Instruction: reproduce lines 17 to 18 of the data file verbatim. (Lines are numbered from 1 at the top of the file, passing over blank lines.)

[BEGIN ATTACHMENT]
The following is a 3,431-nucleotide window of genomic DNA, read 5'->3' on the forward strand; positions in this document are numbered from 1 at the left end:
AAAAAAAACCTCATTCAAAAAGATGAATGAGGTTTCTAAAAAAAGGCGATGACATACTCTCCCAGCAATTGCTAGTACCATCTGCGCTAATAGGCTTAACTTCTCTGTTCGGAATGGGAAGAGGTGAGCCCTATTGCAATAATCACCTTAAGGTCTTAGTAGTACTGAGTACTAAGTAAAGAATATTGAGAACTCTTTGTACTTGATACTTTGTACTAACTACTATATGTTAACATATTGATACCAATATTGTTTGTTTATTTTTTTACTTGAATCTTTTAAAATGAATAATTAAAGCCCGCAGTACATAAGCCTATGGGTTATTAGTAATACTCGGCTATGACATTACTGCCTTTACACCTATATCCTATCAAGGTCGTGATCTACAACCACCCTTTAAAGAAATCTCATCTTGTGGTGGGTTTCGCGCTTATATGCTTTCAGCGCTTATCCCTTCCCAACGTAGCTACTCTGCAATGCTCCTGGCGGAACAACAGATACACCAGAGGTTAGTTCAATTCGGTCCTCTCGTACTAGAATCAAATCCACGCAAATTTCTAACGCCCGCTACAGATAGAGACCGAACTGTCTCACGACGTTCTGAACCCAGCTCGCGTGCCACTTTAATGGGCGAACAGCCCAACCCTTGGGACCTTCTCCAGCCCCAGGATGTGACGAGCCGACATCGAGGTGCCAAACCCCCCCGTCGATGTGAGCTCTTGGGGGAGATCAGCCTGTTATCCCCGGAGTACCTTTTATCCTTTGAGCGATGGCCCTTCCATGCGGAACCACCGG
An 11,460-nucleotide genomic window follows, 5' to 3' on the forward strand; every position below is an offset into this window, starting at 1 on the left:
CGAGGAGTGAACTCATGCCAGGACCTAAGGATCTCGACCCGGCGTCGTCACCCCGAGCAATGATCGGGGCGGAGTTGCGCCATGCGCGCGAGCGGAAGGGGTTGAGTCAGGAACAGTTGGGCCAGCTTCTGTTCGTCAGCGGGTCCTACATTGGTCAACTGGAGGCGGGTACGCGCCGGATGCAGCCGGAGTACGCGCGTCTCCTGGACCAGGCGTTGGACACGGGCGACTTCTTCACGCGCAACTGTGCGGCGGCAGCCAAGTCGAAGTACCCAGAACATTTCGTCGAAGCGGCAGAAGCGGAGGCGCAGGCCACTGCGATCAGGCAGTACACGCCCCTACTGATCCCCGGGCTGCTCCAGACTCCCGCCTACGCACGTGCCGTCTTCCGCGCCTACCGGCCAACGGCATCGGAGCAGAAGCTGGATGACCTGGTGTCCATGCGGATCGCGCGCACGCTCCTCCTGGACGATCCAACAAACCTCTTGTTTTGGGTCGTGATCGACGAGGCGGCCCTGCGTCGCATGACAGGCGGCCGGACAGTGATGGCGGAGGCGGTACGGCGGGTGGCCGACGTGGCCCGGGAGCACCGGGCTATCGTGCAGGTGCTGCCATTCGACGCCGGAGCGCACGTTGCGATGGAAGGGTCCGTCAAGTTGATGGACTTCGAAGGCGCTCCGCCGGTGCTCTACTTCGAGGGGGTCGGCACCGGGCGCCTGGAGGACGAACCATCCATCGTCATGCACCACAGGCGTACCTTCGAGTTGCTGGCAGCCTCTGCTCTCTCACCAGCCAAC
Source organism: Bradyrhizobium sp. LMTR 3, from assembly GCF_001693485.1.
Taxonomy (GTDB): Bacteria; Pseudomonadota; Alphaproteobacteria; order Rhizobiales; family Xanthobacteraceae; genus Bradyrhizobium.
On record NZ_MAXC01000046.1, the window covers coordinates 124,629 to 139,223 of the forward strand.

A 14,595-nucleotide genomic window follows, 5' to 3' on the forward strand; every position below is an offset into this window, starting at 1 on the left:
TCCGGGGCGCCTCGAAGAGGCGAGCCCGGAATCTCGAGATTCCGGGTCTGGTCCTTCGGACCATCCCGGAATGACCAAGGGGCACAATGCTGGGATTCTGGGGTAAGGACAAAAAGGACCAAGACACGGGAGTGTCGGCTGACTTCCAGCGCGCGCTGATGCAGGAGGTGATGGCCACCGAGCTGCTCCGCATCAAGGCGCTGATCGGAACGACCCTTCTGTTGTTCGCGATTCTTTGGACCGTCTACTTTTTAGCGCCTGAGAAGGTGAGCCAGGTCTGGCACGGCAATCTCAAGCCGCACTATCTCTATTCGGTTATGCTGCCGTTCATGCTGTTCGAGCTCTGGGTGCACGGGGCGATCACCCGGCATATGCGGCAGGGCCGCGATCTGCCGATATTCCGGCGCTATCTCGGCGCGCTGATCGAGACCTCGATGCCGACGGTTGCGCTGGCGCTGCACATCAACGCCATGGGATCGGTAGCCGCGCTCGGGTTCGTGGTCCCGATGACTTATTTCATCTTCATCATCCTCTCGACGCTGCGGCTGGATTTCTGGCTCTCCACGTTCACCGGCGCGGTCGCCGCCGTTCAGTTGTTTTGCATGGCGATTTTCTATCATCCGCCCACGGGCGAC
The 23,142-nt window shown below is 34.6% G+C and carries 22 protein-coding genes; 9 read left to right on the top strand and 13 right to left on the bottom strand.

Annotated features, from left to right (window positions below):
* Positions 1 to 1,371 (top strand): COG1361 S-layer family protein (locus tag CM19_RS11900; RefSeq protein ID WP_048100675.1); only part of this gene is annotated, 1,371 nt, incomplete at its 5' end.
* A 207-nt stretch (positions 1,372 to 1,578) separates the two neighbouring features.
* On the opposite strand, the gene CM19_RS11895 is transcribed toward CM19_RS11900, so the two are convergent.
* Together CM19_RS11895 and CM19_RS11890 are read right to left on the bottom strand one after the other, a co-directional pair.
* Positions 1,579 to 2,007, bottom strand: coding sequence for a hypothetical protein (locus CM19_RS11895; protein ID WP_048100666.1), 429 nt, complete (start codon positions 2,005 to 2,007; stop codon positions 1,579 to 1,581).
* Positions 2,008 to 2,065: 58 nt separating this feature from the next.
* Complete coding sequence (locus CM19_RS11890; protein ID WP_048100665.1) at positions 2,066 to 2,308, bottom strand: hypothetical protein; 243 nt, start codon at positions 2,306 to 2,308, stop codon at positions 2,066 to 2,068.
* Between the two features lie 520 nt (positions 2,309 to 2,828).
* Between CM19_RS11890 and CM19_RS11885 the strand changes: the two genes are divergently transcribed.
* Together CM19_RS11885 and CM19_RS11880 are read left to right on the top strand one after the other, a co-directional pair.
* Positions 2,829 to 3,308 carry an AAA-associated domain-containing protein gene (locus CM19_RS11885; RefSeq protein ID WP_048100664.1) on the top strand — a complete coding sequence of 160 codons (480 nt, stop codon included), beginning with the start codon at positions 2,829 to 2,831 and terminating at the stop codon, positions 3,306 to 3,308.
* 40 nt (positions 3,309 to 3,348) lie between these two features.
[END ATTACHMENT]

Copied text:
* Positions 2,008 to 2,065: 58 nt separating this feature from the next.
* Complete coding sequence (locus CM19_RS11890; protein ID WP_048100665.1) at positions 2,066 to 2,308, bottom strand: hypothetical protein; 243 nt, start codon at positions 2,306 to 2,308, stop codon at positions 2,066 to 2,068.